PhD, MSc, BSc
Head of Brain & Hearing
BRAIN & HEARING
I wanted to be a clinical scientist in audiology because I think it is important that clinical practice is based on scientific principles and a robust evidence-base, and by doing my own research I can influence this in some way.
Dr Mel Ferguson is Associate Professor in Brain and Hearing at Curtin University, and leads the Ear Science Institute Australia’s Brain and Hearing group.
Her research on adults with hearing loss has a translational focus that aims to influence clinical practice and promote healthy hearing. Areas of research interest: connected hearing health, listening and cognition including dementia and mental health, outcome measures, and service delivery models, underpinned by health behaviour and patient-centred approaches.
Prior to her joint position with Ear Science Institute Australia and Curtin University, Mel was Head of Audiological Science at the National Acoustic Laboratories in Sydney for two years, where she had responsibility for the Adult Hearing Loss research program. Previously, she was an HCPC-registered Consultant Clinical Scientist (Audiology) and Associate Professor in Hearing Sciences at the NIHR Nottingham Biomedical Research Centre, UK where she led the Mild to Moderate Hearing Loss program.
Mel has also worked at the MRC Institute of Hearing Research, and was the head of the Clinical Section. There she worked on early screening for hearing loss, modernising hearing aid services, and APD in children.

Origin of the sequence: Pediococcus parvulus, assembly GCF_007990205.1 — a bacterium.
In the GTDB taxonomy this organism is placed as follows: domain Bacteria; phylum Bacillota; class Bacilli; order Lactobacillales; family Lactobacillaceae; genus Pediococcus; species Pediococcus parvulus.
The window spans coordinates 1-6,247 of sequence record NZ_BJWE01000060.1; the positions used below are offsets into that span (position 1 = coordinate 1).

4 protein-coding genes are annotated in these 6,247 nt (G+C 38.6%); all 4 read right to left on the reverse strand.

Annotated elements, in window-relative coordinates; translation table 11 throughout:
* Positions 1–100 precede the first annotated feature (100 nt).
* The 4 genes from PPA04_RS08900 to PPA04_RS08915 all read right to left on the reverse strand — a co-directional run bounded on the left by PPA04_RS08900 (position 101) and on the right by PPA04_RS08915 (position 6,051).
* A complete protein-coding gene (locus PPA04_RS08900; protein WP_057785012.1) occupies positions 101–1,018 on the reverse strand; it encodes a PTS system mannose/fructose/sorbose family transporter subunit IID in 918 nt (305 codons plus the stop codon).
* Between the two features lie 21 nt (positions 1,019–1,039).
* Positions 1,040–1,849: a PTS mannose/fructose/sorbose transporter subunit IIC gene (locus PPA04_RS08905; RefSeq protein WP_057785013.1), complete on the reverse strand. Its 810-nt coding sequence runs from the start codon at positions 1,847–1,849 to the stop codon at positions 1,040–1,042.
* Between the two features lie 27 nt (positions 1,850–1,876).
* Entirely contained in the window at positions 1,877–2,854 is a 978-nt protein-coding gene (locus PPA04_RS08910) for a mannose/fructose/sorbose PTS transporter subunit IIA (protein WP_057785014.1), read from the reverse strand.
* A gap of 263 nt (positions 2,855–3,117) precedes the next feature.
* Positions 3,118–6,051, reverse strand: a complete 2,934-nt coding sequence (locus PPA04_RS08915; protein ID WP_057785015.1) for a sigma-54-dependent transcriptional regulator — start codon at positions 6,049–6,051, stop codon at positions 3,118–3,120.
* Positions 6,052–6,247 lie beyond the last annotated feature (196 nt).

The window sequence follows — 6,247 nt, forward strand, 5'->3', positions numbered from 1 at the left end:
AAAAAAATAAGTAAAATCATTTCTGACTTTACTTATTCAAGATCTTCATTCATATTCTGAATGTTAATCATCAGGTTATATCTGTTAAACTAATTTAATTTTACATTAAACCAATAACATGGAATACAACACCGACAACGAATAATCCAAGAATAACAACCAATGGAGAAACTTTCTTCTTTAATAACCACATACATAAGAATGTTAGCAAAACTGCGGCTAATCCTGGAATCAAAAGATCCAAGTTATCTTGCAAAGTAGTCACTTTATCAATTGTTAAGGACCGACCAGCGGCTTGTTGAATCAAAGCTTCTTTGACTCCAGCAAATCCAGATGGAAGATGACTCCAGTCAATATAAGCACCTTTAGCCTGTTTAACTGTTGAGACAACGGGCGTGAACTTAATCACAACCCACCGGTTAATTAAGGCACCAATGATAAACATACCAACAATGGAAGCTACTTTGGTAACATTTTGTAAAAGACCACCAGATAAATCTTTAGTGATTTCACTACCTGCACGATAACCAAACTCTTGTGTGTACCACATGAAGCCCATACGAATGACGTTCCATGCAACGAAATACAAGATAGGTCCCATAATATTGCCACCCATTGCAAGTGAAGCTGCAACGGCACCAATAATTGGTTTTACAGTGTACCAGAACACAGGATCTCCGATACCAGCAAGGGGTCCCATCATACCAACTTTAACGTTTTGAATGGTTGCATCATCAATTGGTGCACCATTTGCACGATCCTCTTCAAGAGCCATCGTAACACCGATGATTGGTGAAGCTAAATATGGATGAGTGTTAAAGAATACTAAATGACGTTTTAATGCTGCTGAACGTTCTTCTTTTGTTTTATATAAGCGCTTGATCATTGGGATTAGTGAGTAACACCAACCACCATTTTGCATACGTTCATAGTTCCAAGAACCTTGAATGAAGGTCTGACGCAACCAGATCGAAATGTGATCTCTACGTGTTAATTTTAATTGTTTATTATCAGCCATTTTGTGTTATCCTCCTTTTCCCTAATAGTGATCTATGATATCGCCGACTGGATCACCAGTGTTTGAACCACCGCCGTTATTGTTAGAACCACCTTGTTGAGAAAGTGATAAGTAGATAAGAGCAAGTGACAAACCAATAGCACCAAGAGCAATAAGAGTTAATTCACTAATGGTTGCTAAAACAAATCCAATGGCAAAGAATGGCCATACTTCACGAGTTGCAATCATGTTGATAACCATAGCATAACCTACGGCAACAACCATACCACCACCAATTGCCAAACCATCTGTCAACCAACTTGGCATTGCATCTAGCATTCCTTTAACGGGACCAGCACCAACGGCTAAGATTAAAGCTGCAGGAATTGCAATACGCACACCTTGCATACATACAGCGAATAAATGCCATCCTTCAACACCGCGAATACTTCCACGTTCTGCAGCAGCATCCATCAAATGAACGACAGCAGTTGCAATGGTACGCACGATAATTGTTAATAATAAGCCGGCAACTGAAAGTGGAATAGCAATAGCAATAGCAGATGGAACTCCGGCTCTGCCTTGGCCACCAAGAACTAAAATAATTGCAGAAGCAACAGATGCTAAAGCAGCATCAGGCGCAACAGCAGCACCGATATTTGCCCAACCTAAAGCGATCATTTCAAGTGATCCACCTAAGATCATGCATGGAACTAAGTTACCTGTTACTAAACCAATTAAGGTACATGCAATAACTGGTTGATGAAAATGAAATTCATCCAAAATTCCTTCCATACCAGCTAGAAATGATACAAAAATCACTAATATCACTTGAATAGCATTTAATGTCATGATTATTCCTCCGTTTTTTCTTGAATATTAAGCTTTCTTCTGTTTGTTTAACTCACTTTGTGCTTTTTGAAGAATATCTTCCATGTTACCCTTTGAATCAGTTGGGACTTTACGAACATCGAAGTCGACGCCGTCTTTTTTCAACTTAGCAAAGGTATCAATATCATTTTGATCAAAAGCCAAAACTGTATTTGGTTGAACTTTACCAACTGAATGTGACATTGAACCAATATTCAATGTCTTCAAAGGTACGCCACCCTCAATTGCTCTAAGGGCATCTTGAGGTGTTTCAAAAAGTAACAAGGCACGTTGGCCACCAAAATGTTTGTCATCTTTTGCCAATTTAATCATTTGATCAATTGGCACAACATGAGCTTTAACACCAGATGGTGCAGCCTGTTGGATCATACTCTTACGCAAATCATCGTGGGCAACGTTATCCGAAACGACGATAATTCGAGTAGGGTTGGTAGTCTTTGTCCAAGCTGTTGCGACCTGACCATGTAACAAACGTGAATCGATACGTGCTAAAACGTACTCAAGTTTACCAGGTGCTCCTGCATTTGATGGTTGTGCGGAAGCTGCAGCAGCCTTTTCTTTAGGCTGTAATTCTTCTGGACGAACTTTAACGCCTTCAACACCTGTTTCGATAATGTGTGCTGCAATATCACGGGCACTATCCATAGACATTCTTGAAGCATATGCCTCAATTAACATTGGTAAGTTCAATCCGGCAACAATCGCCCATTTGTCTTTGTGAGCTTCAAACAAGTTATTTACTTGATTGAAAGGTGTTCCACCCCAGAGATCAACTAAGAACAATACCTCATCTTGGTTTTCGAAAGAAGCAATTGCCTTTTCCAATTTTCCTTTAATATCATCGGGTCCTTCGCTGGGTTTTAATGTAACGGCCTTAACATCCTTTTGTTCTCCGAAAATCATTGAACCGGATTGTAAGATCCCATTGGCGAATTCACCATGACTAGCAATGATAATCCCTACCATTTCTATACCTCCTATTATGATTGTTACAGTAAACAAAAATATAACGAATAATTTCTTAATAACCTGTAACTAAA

Mel has a long track record in audiology professional affairs, with leadership roles in the British Society of Audiology and British Academy of Audiology. She was Chair of the BSA Adult Rehabilitation Interest Group, Chair of the BAA Higher Training committee, and until her move to Australia was the Vice-chair of the BSA. She was a full member of the National Institute of Health and Care excellence (NICE) Guideline Development Committee on Hearing Loss that mandates healthcare in the UK. She is currently an Associate Editor for the International Journal of Audiology, Principal Fellow of the British Society of Audiology, and Fellow of the International Collegium of Rehabilitative Audiology.
Areas of research
- Hearing loss & dementia
- Hearing rehabilitation
- Hearing & mental health
Ferguson MA, Henshaw H, Maidment DW, Heffernan E. 2019. Evidence-based Interventions for Adult Auditory rehabilitation: that was then, this is now. Seminars in Hearing. 40, 68-84.
Ferguson MA, Kitterick PT, Chong LY, Edmondson-Jones AM, Barker F, Hoare D. 2017. Hearing aids for mild to moderate hearing loss in adults. Cochrane Database of Systematic Reviews. Issue 9. Art. No.: CD012023.
Ferguson MA, Brandreth M, Brassington W, Leighton P, Wharrad H. 2016. A Randomized Controlled Trial to Evaluate the Benefits of a Multimedia Educational Programme for First-time Hearing Aid Users. Ear and Hearing, Mar-Apr; 27(2): 123-136.
Ferguson MA, Henshaw H, Clark D, Moore D. 2014. Benefits of phoneme discrimination training in a randomised controlled trial of 50-74 year olds with mild hearing loss. Ear and Hearing, 35(4), e110-e121.
Henshaw, H, Ferguson MA 2013. “Efficacy of Individual computer-based auditory training for people with hearing loss: A systematic review of the evidence”. PLoS One, 8(5), e62836.